Saturday, February 19, 2011

Museveni may win but change is inevitable Vs CCM may win in 2015 election but change are inevitable

Museveni may win but change is inevitable

By Mboneko Munyaga

East African News Agency

If Ugandans had voted for president on 22 January this year, twice opposition contender, Dr Kiiza Besigye of the Forum for Democratic Change, would have been that man today. A live phone-in poll on state-owned Radio Uganda that day gave Dr Besigye first place, followed by the incumbent, President Yoweri Museveni of the National Resistance Movement (NRM) while the other six presidential candidates where completely ignored.

That was a follow-up poll to a similar one conducted by Radio Buganda on 17 December 2010 that gave Dr Besigye a huge lead, followed by Norbert Mao of the Democratic Party, Ms Beti Kamya of the Uganda Federal Alliance came in third and Museveni was fourth!

But the Ugandan strongman is far from vanquished. Some Ugandans say they will vote for Museveni because even if he is voted out, he may refuse to hand over power. Others have simply suffered voter fatigue after the voting for the opposition many times in the past without change.

Yet, the outcome of the 18 February 2011 general election in Uganda could surprise many in East Africa. President Museveni may not necessarily be voted out but his hitherto firm grip on almost absolute power after 26 years in office will definitely be history. Change in East Africa is inevitable and fate may have thrown the onus of that momentum on Uganda.

In almost all the five member states of the East African Community (EAC), official election results have often been followed by cries of fraud, manipulation and other forms of rigging even after polls were declared “free and fair.” Thus, it is in the interests of the entire region that Uganda’s general election results this time around be free from any malpractices, otherwise the people will not accept or tolerate to be represented by people they did not vote into office.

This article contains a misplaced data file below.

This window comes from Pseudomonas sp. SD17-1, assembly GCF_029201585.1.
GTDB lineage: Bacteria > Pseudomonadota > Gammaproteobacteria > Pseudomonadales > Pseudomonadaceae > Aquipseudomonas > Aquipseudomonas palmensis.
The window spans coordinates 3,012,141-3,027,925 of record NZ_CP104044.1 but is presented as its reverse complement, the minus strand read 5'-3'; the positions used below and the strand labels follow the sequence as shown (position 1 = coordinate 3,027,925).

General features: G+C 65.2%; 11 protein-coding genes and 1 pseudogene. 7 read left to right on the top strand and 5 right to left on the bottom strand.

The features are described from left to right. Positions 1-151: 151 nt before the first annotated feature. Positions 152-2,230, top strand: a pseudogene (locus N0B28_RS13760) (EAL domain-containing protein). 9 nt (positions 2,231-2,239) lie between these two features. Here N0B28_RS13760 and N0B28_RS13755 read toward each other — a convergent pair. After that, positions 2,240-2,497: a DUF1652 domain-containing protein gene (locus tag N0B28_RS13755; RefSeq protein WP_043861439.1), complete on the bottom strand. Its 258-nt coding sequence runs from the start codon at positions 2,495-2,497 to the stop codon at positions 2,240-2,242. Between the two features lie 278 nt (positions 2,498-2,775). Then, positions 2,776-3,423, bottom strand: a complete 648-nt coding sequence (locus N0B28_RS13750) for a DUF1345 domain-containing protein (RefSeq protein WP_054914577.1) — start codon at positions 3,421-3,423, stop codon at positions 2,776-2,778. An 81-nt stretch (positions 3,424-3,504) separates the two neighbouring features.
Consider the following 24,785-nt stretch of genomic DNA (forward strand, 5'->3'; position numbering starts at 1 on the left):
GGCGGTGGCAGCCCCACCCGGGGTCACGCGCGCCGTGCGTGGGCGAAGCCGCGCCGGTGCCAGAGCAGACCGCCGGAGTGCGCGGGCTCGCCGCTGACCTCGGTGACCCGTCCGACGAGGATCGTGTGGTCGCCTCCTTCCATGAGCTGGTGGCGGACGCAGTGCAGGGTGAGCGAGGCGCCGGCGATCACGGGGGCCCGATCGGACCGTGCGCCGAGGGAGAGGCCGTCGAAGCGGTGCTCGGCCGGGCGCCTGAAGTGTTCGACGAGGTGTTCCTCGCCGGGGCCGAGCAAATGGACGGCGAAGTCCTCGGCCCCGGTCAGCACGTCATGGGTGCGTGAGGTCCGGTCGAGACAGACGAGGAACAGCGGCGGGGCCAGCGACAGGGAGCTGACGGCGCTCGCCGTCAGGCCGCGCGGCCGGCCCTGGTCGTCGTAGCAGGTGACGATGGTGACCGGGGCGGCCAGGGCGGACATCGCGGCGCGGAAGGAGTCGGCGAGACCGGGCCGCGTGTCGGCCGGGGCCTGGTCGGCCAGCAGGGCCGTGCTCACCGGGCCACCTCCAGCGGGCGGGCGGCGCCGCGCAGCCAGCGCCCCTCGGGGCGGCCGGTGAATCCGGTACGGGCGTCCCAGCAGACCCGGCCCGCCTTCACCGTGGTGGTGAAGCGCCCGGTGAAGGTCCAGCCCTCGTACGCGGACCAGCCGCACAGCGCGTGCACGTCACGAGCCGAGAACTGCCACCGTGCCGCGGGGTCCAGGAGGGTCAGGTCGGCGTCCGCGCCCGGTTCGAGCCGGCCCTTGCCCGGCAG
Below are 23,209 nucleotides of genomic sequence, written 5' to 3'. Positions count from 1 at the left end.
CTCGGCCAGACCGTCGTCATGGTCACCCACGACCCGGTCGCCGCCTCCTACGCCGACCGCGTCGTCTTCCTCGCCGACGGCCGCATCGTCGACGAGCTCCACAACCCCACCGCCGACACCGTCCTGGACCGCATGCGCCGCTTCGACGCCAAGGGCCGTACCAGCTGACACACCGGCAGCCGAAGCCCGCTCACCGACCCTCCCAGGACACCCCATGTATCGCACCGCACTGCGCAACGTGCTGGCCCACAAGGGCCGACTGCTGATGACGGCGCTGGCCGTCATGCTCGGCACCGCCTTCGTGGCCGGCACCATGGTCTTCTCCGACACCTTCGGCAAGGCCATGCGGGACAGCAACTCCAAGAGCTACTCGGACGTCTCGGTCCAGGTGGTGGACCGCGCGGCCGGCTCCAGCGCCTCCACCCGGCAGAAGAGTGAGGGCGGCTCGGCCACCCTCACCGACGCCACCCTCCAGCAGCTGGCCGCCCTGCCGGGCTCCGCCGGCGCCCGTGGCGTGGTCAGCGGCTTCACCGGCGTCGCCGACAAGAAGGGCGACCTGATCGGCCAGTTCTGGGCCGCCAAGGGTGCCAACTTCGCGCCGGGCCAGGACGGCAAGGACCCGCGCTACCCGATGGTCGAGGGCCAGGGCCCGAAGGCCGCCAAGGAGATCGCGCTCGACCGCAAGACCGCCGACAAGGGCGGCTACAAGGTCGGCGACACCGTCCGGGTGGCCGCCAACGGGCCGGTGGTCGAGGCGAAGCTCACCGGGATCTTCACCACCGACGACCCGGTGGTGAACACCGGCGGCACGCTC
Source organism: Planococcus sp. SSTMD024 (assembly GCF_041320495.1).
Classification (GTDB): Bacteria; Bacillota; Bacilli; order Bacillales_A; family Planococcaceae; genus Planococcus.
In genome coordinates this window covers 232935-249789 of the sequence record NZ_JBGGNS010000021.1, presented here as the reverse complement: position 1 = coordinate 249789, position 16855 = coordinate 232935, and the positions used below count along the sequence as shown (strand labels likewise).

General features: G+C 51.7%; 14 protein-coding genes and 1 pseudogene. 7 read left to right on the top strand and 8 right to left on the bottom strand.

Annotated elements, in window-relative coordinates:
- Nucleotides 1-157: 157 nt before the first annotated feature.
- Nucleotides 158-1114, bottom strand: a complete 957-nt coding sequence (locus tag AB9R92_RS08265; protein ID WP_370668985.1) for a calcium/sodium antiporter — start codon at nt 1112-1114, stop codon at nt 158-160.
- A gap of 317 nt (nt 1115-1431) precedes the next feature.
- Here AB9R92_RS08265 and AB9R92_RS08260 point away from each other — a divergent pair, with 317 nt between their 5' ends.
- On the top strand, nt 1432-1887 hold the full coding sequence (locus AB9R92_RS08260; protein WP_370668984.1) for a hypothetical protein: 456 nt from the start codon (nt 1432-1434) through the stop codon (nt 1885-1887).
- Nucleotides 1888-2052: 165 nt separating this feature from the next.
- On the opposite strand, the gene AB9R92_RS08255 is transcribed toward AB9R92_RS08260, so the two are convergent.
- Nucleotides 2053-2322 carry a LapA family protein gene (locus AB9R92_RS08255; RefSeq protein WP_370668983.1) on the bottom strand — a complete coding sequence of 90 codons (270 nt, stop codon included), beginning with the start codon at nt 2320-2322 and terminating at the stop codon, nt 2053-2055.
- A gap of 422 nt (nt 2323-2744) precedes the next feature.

Dr Besigye has added to that sense of mystery after he declared that after going to the courts twice in the past to seek redress, this time he won’t take that path any more. He has not said what he will do but after the recent events in Tunisia and Egypt, the opposition in Uganda could be emboldened to use people’s power in what could be the landfall in East Africa of the wind of change blowing from the north.

Observers have noted with great amusement that Museveni has already started to suffer loss of his total hold onto power. Some of his orders have been openly defied, something that was unthinkable in the past.

Also, after nearly 30 years, his NRM is no longer the unified and disciplined political force it once was. There were reports in 2010 of gun battles at some of the party’s nomination campaigns, hinting seriously that corruption and money could be big factors in the polls, given the country’s massive poverty and setting-in illiteracy.

Once the pride of quality education in the region, primary seven children in Uganda are now said to be hardly able to write their names, a sad state for a country that was also the home of the region’s first university, Makerere University.

Uganda has also discovered oil. In a story typical of the “resource curse” in Africa, reserves are located in the more marginalized and poverty stricken areas, clearly raising the potential for conflict in future if proceeds are not equitably used.

It is not surprising therefore that the US Congress has ordered Secretary of State, Hilary Clinton, to make keen follow-up on the conduct of the Uganda general election with clear signs that Museveni is no longer the indispensable darling of Washington.

True, democracy allows any citizen with the relevant qualifications to elect and to seek public office but if Museveni were to read the signs of the times, he would certainly make this his last bid for power.

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